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Appendectomy Using
the Linear Dissecting

Transverse Loop

End Sigmoid Colostomy With Hartmann's Pouch

Closure of a Loop

Anterior Resection
of the Colon With Low
Anastomosis Using
the Gambee Suture

Low Anastomosis
of Colon to Rectum
Using the End-to-End
Surgical Stapler

Anterior Resection
of the Colon With
Low Anastomosis via
the Strasbourg-Baker

Low Anastomosis of Colon
to Rectum Using
the End-to-End
Surgical Stapler Technique

There are two techniques for low anastomosis of colon to rectum: the suture technique and the EEA (end-to-end anastomosis) stapler technique.

The EEA stapler technique has allowed very low anastomoses to be performed that were previously thought to be extremely difficult with suture. Suture anastomoses below 7 cm have been associated with a high incidence of anastomotic leaks. The stapler technique offers a clean, vascular, and safe method for very low anastomoses of colon to rectum with a resultant fecal incontinence rate of less than 5% and anastomotic leak rate of less than 7%.

In gynecologic oncology, it is wise to protect these very low anastomoses with a proximal colostomy if the patient (1) has previously been irradiated, (2) has significant diverticular disease, or (3) has had no bowel preparation.

The purpose of the operation is to establish continuity of the colon and rectum.

Physiologic Changes. The low anastomosis preformed with the EEA surgical stapler has a superior blood supply. It is associated with less tissue trauma and has a lower incidence of leaks from the anastomosis. Therefore, we feel it is a superior anastomosis, particularly in scarred ischemic bowel following irradiation therapy to the pelvis.

Points of Caution. Adequate mobilization of the descending colon must be made. Frequently, the splenocolic ligament must be transected and the transverse colon must be adequately mobilized to ensure that there is no tension on the anastomosis. If complete mobilization requires sacrificing the inferior mesenteric artery, extreme care must be taken to ensure that the blood supply from the middle colic artery is intact along with the marginal artery of the colon.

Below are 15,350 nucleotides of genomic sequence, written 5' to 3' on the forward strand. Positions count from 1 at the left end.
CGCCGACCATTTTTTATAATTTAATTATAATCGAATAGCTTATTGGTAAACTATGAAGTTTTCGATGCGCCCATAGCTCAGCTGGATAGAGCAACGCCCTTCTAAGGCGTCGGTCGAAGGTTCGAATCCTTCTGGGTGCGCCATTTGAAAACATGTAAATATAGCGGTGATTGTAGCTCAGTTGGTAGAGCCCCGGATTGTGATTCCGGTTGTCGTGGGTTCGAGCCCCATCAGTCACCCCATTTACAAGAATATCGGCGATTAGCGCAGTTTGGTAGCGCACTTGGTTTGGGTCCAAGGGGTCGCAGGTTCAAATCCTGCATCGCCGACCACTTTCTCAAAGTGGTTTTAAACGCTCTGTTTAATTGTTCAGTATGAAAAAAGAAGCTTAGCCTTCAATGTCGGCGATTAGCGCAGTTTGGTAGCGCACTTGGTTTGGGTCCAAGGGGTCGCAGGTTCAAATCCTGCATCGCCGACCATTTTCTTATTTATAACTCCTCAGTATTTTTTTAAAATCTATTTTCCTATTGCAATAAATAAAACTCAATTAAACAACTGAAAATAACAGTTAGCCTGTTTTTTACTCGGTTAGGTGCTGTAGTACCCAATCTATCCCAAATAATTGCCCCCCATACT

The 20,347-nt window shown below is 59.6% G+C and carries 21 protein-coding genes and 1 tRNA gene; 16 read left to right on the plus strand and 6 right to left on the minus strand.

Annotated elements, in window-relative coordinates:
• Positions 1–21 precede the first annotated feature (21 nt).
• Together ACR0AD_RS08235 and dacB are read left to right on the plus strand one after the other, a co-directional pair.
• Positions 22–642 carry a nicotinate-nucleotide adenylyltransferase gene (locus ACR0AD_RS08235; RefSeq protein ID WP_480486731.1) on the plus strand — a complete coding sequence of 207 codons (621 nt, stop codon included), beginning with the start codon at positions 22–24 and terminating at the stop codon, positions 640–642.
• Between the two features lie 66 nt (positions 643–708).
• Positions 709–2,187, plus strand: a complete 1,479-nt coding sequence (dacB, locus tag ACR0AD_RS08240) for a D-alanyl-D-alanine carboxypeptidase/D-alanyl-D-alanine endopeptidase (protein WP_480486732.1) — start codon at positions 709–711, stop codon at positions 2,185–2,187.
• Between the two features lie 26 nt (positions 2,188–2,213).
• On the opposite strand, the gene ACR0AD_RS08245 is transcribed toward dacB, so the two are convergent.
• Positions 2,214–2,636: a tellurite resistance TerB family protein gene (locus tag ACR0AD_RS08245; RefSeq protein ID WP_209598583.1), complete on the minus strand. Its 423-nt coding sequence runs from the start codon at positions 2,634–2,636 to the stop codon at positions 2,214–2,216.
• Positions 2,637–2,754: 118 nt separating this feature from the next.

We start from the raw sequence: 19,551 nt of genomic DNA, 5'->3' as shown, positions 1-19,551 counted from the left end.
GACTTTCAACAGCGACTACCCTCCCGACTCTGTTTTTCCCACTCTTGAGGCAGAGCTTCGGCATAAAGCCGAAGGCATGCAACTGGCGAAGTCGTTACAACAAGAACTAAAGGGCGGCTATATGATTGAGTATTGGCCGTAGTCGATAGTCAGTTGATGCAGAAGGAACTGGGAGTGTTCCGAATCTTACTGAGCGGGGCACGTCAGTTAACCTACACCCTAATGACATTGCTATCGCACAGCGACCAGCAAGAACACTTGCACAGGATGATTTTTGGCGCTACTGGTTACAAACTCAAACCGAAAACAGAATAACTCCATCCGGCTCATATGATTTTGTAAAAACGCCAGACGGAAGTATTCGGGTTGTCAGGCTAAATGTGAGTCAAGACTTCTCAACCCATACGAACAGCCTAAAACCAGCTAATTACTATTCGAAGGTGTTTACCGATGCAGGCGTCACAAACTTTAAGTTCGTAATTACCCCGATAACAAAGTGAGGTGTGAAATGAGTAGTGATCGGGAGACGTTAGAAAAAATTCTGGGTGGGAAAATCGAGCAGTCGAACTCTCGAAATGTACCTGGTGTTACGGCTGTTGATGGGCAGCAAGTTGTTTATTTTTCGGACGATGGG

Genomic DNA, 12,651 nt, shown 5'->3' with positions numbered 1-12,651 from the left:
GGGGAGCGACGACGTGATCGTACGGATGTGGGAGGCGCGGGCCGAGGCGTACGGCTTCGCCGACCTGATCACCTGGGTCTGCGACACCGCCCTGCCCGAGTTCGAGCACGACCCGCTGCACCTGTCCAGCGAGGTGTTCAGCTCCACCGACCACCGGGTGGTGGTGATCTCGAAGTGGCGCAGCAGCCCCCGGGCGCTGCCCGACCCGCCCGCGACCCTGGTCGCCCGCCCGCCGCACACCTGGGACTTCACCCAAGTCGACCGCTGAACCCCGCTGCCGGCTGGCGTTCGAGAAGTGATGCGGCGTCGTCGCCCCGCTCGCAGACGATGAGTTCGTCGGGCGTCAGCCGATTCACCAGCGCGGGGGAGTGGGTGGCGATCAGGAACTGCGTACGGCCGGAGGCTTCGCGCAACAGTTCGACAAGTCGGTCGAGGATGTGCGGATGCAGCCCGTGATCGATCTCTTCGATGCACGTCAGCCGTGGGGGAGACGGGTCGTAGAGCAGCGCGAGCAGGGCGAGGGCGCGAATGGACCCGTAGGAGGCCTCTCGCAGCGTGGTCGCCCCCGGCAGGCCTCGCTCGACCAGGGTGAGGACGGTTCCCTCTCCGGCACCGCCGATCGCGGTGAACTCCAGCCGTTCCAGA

Care must be taken in placing the pursestring sutures. They should not be placed more 0.5 cm from the margin of the bowel. Otherwise, too much tissue will be gathered into the anvil and jam the stapling mechanism of the EEA stapler. This will result in a defective anastomosis. The size of the EEA stapler must be carefully selected to conform with the diameter or the colon and rectum. Forcing a stapler that is too large will only split the colon and result in ischemia and necrosis.

After the EEA stapler has been fired and before the stapler is removed, it may be efficacious to place interrupted Lembert sutures with synthetic absorbable material north, south, and west around the stapled bowel to relieve tension on the staple suture line and improve wound healing.

The last step in the operation involves three tests: inspection of the anastomosis, observation of the "O" rings from the stapler, and the "bubble test." The last of these, the so-called "bubble test," is of maximum importance. Most anastomotic leaks can be diagnosed at the time of surgery, and therefore, the surgeon should not wait until the fifth to seventh postoperative day to learn that the anastomosis is leaking.


In this view into the pelvis after anterior resection of the colon and complete hysterectomy have been performed, the vaginal cuff can be seen to be reefed with absorbable suture. The rectal stump is shown at the level of the levator ani muscles. The descending colon has been closed with the automatic surgical stapler.

In this sagittal section of the female pelvis following removal of the uterus and lower rectosigmoid colon, note that the vaginal vault has been reefed with interrupted absorbable sutures. The EEA stapler is in position to be inserted through the anus. The rectal stump has a pursestring suture of 2-0 nylon in place. The descending colon is noted at the pelvic brim. B indicates bladder; and Symph, pubic symphysis.